It may surprise some folks when they discover the music Cook gravitates toward these days. It's almost as though she's mastered country music, having grown up on it in Florida, and she now needs new and less familiar sounds and styles to stimulate her and hold her attention. So, does she listen to a lot of old country music, as she did back during those long nights on Music Row?

"I don't seek it out anymore because I know it," she admits. "I'm interested in a lot of…I went and saw Courtney Love last night. I like a lot of hip-hop. I like a lot of garage rock. These are much more exotic to me, and I didn't have any of my older siblings very much around. I was so much younger than the next one up that turned me onto a lot of music, like so many other people…I think that was their experience. I just heard my mom and dad's country band. I know a lot of that music. I love it. Obviously, it's a visceral part of who I am. But as a music lover, and just to sort of rely on the art form as part of my life, I'm interested…I'm interested in all artists that seem truly connected to their experience and communicating their experience through their music; that have a very direct, visceral connection. Which Courtney Love has. Which Eminem has. That's what excites me."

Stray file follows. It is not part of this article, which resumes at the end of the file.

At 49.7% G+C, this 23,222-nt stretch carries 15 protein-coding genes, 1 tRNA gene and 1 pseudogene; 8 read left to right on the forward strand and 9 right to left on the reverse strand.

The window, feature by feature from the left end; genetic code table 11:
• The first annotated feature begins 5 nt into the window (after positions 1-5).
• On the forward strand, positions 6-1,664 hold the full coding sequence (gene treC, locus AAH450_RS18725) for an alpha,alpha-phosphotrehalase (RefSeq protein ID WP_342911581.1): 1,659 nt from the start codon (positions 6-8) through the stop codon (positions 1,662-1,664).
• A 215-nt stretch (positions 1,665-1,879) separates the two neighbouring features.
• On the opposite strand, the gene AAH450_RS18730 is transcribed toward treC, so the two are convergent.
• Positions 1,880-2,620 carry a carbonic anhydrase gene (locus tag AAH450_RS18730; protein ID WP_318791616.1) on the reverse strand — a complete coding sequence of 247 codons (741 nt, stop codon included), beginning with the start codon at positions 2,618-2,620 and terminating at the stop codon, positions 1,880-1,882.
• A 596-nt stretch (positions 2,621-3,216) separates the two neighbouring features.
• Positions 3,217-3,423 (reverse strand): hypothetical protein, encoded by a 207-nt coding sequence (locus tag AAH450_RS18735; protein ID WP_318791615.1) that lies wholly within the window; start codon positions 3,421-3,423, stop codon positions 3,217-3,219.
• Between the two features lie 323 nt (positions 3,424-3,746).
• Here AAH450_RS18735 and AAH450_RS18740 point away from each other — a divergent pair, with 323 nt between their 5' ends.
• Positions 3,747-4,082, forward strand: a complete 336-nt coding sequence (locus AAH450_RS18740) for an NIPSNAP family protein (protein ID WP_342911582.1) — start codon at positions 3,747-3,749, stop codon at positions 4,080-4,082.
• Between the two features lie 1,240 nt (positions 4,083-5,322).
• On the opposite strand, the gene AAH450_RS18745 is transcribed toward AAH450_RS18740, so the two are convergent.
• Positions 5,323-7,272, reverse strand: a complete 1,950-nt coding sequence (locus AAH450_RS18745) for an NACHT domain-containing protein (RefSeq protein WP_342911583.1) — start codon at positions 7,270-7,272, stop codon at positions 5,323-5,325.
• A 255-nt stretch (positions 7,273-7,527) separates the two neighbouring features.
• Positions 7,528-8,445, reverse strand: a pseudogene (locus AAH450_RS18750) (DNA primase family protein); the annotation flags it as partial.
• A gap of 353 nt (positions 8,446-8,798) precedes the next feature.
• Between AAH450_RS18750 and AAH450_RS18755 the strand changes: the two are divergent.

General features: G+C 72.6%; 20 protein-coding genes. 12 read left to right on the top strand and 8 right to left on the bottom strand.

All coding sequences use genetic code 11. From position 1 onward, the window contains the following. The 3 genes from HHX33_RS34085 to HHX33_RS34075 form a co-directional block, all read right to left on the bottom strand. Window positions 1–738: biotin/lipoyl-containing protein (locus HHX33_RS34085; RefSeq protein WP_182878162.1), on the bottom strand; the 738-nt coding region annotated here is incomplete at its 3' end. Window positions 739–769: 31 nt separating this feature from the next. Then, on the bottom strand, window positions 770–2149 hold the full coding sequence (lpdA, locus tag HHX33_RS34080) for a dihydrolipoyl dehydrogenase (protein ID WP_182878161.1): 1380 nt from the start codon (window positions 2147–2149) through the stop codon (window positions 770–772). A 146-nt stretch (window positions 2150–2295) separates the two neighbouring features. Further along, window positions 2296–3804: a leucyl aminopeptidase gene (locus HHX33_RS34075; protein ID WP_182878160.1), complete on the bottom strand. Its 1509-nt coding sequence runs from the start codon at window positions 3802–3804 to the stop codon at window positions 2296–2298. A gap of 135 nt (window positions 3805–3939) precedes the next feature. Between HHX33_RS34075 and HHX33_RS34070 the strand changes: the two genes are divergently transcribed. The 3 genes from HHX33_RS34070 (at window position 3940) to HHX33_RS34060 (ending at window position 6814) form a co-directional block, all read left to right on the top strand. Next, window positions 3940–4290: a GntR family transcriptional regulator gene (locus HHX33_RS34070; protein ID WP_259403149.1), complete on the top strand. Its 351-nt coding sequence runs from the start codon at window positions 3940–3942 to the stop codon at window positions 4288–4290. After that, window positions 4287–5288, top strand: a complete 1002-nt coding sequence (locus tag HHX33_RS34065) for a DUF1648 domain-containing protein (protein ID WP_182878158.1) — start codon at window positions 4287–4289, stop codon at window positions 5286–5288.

Perhaps Cook can relate to Love's music because she too has had her share of trials and tribulations. The "Welder" CD artwork contains the statement: "I have melted and reformed." This makes sense because Cook dedicated the album to her octogenarian father, who is a retired welder. But it also has a deep emotional meaning, too.

"I went through a rough few years and sort of got pretty worn down to the core on some things," she explains. "I was a child of an alcoholic. It was a crazy, somewhat dysfunctional family, I'm sure. I was pretty shielded from tragedy most of my life, and I had some heavy things happen in a relatively short period of time. And I had to pull it back together. And it was a new day, it was a new chapter. I like to leave the interpretation up to you guys."

Granted, country music doesn't need artists that act up like Love. But creatively speaking, Cook is convinced that country music can certainly use a little of Love's devil-may-care spirit at times. Too often, country music fans settle for less, when they could have so much more.

"There are people that want the Prozac country," Cook states. "They want things that are light or things that are cliché in sentiment. It's like if they have any weight, it's cliché weight. It's about how patriotic you are; that you love grandma. It doesn't ring true for me; not true enough. I'm bored with it. And I think it sells a lot of people short. It's a shame they can't sell advertising around music that's a little more poignant."

"On the other hand, maybe that's what some people want when they get in their car to go to the job they don't want to go to. Maybe they just want to hear something easy; something that doesn't move them one way or the other. Just something to block out whatever they don't want to deal with. And that's not my approach to music. That's not what interests me about music. That's not saying one way's wrong or right, it's just different."